Monique Leslie is a member of one of Portland State University‘s Senior Capstone Projects. This particular PSU Senior Capstone group went to Bramadero Nicaragua to learn about renewable energy and how it can help overcome the challenges that the citizens in Bramadero face by living in the rural countryside. Below are her reflections on the experience…
Starting our trip in Managua, students and faculty from Portland State University spent nine days in the rural countryside of central western Nicaragua. After only a few minutes drive from the capital, one could see that Nicaragua, for now, is a country blessed with a low population density. The nation has a high potential for renewable energy, but unfortunately, it lacks the government infrastructure and support to engage in a large scale power grid system. Instead, many people living in isolated parts of the country live without electricity and access to potable water. The government, as well as international and local NGOs are striving to change that, and our trip was a part of that movement.
The town where we spent most of our time, Bramadero, was located on a steep stretch of winding road that dipped and climbed through the hills. Littered with potholes, large boulders, blind corners and dried up streams and rivers, the drive up to the town was an adventure in itself. As passengers, we couldn’t help but bust into cheer when our driver, Franklin overcame what seemed like an impassable section of the road. Luckily, the local bus came through only once a day, and most of the traffic (if that’s what you can call it) was by foot or horseback. The landscape reminded me of the dry foothills along the California coast, rolling slopes and gentle canyons covered in fluffy, soft brush. The climate was very dry and hot during December, and dust caked the roadside vegetation, and penetrated through every crack in our van. As we later discovered firsthand, the soil is difficult to work with this time of year, and seems like a logical contribution to the mass exodus of Nicaraguans that head to Costa Rica for seasonal employment.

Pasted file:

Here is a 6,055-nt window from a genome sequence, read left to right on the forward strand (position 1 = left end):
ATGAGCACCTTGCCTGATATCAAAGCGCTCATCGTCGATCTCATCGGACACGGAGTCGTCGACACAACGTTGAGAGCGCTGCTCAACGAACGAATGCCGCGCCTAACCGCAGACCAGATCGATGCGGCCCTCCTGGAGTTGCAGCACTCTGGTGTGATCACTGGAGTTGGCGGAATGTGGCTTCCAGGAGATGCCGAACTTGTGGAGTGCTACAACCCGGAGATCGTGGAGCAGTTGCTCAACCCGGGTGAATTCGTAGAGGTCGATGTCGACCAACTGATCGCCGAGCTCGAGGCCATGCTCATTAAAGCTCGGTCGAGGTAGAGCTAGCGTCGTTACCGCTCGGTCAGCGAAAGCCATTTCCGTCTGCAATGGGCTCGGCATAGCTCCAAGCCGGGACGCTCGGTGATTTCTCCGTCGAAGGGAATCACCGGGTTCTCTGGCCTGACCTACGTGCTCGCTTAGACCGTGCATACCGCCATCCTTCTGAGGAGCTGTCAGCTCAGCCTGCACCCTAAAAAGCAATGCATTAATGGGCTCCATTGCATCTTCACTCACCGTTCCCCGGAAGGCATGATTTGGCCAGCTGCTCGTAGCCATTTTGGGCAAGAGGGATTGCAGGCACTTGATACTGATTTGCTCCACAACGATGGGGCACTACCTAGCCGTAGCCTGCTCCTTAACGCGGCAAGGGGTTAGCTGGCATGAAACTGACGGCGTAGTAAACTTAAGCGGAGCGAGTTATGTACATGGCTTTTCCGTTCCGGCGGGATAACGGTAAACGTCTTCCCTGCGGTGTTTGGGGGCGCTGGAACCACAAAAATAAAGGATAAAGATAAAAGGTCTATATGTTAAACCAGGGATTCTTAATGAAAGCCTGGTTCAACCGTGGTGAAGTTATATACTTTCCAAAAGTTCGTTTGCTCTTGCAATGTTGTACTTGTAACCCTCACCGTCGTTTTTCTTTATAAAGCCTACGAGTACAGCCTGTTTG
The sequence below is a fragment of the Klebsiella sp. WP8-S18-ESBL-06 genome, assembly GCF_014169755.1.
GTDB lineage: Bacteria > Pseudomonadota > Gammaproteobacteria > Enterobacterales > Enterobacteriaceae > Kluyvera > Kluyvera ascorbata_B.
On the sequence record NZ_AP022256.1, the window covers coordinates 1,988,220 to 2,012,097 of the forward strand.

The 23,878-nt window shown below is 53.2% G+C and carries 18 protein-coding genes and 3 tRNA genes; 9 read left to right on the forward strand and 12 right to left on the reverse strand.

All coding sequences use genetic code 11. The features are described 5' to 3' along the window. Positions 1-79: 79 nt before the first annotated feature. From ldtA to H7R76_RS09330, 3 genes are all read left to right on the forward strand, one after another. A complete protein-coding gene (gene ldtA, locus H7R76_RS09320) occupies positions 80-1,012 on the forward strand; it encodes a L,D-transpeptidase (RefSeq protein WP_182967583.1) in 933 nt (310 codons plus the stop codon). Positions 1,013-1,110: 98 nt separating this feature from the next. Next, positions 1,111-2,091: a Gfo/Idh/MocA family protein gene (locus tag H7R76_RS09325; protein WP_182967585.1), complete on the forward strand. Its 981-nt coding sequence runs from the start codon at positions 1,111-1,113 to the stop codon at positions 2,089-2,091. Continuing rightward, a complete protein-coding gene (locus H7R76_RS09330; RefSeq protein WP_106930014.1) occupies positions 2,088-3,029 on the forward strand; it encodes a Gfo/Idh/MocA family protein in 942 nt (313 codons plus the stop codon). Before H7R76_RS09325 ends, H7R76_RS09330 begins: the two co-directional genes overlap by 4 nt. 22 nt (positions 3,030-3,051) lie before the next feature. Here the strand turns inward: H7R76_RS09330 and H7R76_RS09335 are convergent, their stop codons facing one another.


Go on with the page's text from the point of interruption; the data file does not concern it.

Because children were on summer vacation during December, we slept in the local elementary school. A long narrow building flanked on both sides with shuttered windows and surrounded by a 10 foot wire fence, this structure became our sanctuary. We slept on foam pads on the floor, and sheltered our beds with mosquito nets, mostly for peace of mind against the few cockroaches and tarantulas that we spotted outside.
Across the street from the school, a family had turned their living room into a local grocery, complete with shoes,
cleaning supplies, and cold drinks chilled with ice in a cooler. When we weren’t helping to prepare meals with the local families, working on projects in the fields, or visiting neighboring villages, we would relax in the courtyard, and watch the sleepy town roll through the motions. Stray dogs would sneak through the holes in the fence to see if a careless gringo had dropped crumbs.
Big families of pigs wandered through the streets in search of dropped produce or leftovers from lunch. Large herds of elegant Brahma cows would strut through town, urged on by a young man on horseback. In the evenings, groups of kids would come by the school to play ball or read books with us. Once dark hit, everyone would gather around the few T.V.’s in the village and watch the favored telenovela (soap opera) before heading to bed. As midnight hit, the crowds of roosters would begin to make their frequent, loud and obnoxious raucous that would continue throughout the night, until sunrise, when families and animals would wake and begin the day.
During the time we spent in Bramadero, we were enlightened with the lifestyle that many humans are faced with, dictated by the seasons, and largely sheltered from troubles and successes that exist outside their immediate surroundings. We made friends with the locals, and by the time we left, we had grown attached to the sleepy community that had welcomed us into their lives and homes. Although we went there with the mission to learn about renewable energy in Nicaragua, we left with lasting memories of life that is too different from our own to be justly described. As with every foreign country that I have visited, I wish I’d stayed longer, and I hope to go back.